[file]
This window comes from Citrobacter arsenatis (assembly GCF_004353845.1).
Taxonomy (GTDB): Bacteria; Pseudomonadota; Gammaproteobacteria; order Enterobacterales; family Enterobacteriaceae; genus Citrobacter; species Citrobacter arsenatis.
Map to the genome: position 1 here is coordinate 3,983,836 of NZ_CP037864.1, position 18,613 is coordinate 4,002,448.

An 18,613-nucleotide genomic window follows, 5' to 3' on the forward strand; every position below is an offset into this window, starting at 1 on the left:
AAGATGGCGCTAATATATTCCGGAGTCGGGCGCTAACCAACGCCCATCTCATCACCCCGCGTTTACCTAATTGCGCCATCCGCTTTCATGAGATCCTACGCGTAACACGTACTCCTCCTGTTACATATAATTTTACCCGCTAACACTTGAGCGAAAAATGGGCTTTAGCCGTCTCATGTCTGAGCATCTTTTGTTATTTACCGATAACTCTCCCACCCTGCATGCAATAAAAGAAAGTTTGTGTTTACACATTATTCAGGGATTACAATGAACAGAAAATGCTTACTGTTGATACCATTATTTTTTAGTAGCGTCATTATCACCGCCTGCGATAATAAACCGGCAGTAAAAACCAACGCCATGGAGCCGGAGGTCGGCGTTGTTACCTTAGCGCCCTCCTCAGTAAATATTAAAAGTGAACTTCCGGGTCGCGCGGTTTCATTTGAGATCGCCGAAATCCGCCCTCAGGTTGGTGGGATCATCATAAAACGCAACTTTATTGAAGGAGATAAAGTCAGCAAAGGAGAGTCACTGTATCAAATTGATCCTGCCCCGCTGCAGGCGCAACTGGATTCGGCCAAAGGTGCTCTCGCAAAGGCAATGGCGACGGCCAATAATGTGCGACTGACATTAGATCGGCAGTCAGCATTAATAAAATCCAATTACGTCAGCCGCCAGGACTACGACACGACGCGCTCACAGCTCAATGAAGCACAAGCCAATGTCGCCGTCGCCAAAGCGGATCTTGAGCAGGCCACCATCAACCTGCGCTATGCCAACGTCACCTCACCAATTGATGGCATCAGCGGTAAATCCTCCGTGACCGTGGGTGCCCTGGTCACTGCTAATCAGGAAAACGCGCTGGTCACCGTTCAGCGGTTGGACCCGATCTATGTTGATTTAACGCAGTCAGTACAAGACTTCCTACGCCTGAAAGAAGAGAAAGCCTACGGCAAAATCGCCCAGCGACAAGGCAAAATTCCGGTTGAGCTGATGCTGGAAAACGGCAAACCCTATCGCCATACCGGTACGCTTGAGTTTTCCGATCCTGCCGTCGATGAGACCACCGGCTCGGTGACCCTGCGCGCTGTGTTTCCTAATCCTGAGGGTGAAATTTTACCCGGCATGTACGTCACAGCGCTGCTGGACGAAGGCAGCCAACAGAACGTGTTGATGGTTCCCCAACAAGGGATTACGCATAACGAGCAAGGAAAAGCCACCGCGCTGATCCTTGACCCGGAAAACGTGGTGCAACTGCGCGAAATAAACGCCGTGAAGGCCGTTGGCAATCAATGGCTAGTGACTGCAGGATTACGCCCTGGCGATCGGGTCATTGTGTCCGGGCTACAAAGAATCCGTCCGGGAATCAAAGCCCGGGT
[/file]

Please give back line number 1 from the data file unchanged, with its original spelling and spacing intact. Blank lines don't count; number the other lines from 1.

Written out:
This window comes from Citrobacter arsenatis (assembly GCF_004353845.1).